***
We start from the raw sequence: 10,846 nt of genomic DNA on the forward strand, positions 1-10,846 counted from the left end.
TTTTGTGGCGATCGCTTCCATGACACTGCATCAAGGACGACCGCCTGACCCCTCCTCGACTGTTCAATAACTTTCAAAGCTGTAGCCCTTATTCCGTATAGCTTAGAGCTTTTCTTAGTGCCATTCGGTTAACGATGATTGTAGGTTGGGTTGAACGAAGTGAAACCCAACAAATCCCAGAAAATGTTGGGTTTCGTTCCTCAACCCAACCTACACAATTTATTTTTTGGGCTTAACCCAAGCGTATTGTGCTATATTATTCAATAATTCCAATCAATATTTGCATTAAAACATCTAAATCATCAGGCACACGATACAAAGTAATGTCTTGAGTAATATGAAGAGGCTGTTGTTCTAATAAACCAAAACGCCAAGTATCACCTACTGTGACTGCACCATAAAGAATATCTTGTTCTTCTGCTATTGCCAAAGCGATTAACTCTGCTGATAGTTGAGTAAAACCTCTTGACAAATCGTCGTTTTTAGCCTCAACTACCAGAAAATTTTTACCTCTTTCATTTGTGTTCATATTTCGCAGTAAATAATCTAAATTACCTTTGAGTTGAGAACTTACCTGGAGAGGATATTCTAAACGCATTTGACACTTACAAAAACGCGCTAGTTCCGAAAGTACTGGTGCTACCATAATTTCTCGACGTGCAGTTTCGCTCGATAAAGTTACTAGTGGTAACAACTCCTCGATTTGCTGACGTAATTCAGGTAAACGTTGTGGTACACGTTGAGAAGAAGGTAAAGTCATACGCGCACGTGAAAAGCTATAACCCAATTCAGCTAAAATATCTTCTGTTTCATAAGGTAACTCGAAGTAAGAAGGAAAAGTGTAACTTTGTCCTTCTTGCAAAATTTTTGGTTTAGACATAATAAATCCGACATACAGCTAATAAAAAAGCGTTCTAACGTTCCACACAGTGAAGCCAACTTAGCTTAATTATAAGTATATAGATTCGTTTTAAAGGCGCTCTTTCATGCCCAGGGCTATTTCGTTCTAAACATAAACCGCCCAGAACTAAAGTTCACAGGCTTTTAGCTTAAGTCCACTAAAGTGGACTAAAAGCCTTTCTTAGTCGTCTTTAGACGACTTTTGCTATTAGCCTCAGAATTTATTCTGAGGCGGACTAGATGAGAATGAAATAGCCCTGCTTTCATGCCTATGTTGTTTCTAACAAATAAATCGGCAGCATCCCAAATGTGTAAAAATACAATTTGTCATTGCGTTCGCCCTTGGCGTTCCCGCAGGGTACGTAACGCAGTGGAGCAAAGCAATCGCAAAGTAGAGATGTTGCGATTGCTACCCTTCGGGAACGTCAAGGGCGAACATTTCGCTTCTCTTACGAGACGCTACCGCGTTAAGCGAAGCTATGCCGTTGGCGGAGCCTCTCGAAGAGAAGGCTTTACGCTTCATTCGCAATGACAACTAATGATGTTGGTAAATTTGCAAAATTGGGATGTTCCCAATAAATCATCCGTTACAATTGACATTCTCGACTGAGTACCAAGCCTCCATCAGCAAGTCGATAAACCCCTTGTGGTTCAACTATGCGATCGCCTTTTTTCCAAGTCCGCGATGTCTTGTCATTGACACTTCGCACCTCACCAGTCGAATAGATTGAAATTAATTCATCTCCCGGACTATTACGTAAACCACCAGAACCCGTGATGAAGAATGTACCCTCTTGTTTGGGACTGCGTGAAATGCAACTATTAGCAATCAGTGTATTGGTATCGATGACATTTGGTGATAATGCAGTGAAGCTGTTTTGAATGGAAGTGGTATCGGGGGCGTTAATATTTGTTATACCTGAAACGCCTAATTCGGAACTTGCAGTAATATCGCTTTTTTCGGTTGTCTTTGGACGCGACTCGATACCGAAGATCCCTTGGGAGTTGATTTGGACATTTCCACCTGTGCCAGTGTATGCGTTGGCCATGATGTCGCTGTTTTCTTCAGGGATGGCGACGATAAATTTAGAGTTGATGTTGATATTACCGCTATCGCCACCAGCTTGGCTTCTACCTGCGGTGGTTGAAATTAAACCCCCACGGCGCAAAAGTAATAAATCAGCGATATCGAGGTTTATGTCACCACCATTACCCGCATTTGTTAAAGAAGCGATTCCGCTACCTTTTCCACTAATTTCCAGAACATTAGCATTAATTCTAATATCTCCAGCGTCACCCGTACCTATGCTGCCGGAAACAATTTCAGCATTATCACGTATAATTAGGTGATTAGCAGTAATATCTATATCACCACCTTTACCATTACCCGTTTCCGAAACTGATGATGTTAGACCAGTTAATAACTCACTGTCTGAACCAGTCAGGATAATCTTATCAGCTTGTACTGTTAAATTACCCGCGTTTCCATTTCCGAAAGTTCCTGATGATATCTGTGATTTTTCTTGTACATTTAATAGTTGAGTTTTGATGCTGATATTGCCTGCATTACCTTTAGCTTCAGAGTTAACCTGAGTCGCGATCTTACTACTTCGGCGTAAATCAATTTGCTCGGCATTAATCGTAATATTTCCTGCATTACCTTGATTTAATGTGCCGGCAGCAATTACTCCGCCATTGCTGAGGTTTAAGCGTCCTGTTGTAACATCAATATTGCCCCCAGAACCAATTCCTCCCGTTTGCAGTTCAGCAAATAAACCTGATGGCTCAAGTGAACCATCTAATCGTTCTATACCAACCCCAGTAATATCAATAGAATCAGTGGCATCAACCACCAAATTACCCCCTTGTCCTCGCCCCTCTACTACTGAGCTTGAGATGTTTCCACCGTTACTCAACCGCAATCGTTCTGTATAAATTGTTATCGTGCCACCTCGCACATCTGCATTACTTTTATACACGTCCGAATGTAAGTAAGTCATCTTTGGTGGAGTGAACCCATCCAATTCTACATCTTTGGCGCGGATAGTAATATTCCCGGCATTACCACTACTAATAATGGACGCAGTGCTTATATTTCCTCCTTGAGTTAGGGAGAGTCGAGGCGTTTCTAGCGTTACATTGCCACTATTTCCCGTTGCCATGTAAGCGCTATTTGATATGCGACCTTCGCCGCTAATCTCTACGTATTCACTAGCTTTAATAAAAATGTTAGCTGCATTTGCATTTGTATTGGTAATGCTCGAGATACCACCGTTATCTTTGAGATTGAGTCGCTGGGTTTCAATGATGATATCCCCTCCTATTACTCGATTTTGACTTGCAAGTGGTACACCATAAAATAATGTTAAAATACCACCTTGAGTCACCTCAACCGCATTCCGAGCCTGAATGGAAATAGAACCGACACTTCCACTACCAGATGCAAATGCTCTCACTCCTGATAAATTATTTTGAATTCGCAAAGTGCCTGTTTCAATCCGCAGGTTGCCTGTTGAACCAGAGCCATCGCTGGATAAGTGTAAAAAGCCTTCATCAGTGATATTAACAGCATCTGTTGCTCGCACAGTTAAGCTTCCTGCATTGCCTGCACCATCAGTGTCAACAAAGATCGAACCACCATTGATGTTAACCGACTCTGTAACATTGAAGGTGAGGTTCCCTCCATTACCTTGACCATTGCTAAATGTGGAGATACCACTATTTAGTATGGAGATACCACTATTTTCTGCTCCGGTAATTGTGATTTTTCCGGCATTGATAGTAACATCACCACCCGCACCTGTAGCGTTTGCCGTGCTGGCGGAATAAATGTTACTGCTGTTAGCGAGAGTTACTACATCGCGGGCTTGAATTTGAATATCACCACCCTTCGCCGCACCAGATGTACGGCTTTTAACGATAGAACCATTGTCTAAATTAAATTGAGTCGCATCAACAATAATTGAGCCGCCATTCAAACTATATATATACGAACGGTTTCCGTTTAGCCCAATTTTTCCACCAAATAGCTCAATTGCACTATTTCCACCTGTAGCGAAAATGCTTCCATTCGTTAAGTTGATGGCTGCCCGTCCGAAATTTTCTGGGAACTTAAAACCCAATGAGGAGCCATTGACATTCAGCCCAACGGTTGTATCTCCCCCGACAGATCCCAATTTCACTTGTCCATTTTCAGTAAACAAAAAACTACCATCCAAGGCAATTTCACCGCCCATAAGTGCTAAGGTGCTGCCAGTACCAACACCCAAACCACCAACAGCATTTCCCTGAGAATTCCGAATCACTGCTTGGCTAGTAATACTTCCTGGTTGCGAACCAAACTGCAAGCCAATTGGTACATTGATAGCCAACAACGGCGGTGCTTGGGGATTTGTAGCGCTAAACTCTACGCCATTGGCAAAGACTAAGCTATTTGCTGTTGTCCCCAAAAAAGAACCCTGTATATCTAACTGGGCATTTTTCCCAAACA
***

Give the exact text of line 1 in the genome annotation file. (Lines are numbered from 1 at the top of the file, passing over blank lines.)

We start from the raw sequence: 10,846 nt of genomic DNA on the forward strand, positions 1-10,846 counted from the left end.